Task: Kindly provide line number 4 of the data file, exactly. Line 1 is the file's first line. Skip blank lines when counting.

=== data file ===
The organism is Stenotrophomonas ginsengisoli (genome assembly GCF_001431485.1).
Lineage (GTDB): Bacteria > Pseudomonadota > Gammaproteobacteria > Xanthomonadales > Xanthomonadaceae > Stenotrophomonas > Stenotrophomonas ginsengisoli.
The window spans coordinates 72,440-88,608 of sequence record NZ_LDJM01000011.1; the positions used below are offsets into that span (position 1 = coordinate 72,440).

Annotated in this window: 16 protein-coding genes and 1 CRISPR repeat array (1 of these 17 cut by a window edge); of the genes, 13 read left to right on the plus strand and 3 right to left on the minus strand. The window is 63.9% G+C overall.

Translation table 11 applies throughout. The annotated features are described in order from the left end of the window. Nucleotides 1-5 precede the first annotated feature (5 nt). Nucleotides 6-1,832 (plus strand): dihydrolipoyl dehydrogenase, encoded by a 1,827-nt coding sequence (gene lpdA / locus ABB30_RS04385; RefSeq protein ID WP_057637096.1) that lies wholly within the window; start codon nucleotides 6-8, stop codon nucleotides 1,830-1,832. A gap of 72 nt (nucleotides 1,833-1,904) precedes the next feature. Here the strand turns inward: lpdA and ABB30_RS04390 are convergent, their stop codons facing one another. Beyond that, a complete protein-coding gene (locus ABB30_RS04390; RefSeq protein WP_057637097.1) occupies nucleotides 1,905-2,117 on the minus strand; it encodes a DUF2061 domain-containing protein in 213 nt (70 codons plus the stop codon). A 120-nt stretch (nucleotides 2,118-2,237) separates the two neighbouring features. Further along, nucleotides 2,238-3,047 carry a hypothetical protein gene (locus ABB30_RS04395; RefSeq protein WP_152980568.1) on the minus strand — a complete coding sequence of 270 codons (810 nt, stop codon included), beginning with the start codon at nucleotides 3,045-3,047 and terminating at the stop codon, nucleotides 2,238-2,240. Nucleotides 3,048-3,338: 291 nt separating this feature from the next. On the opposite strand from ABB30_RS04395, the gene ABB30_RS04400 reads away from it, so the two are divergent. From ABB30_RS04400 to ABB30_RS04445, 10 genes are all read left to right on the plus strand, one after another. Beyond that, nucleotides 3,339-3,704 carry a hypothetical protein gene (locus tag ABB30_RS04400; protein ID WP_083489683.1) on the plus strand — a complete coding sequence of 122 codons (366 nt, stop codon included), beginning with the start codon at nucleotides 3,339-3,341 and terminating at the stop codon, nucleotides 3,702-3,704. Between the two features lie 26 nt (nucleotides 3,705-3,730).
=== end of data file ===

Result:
Annotated in this window: 16 protein-coding genes and 1 CRISPR repeat array (1 of these 17 cut by a window edge); of the genes, 13 read left to right on the plus strand and 3 right to left on the minus strand. The window is 63.9% G+C overall.